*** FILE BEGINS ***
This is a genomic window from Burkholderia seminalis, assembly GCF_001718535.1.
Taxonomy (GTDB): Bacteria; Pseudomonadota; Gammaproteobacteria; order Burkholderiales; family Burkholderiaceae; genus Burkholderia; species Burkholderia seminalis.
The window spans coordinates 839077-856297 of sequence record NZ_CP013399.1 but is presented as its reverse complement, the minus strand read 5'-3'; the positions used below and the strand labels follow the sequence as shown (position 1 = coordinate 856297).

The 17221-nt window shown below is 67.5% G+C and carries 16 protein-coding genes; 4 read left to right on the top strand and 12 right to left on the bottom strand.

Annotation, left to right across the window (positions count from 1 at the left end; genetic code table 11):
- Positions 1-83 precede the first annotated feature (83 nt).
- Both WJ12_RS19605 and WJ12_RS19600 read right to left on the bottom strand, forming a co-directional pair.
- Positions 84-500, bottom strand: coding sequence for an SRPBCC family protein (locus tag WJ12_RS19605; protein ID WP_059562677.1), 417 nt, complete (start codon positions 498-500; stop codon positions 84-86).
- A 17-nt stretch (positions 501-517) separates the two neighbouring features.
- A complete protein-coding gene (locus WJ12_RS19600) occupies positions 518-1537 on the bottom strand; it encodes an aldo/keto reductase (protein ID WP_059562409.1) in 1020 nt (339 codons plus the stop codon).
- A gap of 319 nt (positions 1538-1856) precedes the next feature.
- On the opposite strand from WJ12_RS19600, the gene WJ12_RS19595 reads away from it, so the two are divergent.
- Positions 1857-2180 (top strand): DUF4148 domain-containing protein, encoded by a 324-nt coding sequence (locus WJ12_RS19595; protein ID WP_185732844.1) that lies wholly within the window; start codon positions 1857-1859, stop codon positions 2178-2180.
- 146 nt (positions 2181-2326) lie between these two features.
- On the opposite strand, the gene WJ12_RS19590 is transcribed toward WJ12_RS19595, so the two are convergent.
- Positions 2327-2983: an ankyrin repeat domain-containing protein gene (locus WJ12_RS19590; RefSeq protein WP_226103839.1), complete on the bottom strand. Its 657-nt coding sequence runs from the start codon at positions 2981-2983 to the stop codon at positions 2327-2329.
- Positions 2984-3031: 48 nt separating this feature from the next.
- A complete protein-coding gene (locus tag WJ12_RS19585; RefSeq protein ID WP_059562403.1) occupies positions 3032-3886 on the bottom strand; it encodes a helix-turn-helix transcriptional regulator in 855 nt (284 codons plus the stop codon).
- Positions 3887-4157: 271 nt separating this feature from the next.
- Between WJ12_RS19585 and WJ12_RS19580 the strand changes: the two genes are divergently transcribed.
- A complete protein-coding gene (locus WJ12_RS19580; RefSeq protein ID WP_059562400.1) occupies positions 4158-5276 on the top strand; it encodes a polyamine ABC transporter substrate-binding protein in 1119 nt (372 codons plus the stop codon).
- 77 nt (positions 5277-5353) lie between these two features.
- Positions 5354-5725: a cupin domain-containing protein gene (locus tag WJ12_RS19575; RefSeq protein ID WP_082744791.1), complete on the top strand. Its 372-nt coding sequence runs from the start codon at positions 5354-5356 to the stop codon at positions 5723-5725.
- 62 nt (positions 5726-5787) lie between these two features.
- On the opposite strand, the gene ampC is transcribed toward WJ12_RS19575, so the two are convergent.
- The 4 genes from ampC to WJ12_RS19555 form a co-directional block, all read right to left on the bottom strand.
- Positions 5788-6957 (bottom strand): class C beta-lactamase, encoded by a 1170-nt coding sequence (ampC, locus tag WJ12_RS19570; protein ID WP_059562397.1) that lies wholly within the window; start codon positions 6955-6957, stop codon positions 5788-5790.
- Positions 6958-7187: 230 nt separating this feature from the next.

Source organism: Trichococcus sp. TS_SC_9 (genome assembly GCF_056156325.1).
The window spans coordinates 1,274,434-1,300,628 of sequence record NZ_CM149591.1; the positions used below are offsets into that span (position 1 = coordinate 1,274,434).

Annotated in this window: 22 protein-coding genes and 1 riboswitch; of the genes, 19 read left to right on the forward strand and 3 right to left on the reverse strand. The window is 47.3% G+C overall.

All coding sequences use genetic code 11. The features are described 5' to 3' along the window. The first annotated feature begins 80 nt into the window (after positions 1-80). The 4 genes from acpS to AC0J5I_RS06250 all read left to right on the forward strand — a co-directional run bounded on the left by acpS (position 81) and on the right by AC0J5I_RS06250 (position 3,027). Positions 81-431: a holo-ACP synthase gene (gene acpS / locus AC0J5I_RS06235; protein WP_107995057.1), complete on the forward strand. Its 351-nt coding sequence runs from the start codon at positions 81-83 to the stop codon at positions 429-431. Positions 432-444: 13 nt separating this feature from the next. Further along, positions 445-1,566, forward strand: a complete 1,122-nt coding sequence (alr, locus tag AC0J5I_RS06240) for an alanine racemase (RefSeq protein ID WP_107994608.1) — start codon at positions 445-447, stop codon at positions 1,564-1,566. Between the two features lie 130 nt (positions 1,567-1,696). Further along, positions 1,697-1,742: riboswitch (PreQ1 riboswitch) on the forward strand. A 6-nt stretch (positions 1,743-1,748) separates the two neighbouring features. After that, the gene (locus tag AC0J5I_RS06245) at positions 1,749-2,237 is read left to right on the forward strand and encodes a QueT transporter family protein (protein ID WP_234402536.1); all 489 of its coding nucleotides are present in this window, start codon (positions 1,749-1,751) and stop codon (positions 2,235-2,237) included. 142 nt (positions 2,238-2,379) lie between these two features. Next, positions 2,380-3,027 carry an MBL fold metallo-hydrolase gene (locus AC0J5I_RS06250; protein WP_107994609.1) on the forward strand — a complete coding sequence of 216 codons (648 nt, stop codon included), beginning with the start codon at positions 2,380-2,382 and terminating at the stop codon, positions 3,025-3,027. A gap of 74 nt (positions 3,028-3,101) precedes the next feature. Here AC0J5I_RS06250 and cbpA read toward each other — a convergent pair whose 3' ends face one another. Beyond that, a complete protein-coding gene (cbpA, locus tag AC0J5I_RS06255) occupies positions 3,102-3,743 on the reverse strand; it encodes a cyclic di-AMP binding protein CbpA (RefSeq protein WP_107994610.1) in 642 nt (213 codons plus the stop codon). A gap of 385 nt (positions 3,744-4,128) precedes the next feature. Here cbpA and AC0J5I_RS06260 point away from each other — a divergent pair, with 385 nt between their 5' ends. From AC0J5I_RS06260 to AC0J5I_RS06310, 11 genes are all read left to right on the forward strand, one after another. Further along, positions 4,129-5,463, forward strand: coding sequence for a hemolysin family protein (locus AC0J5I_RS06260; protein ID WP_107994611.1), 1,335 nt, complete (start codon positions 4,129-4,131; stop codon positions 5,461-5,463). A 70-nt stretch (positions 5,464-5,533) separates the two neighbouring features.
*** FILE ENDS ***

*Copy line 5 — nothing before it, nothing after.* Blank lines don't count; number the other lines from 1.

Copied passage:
Annotation, left to right across the window (positions count from 1 at the left end; genetic code table 11):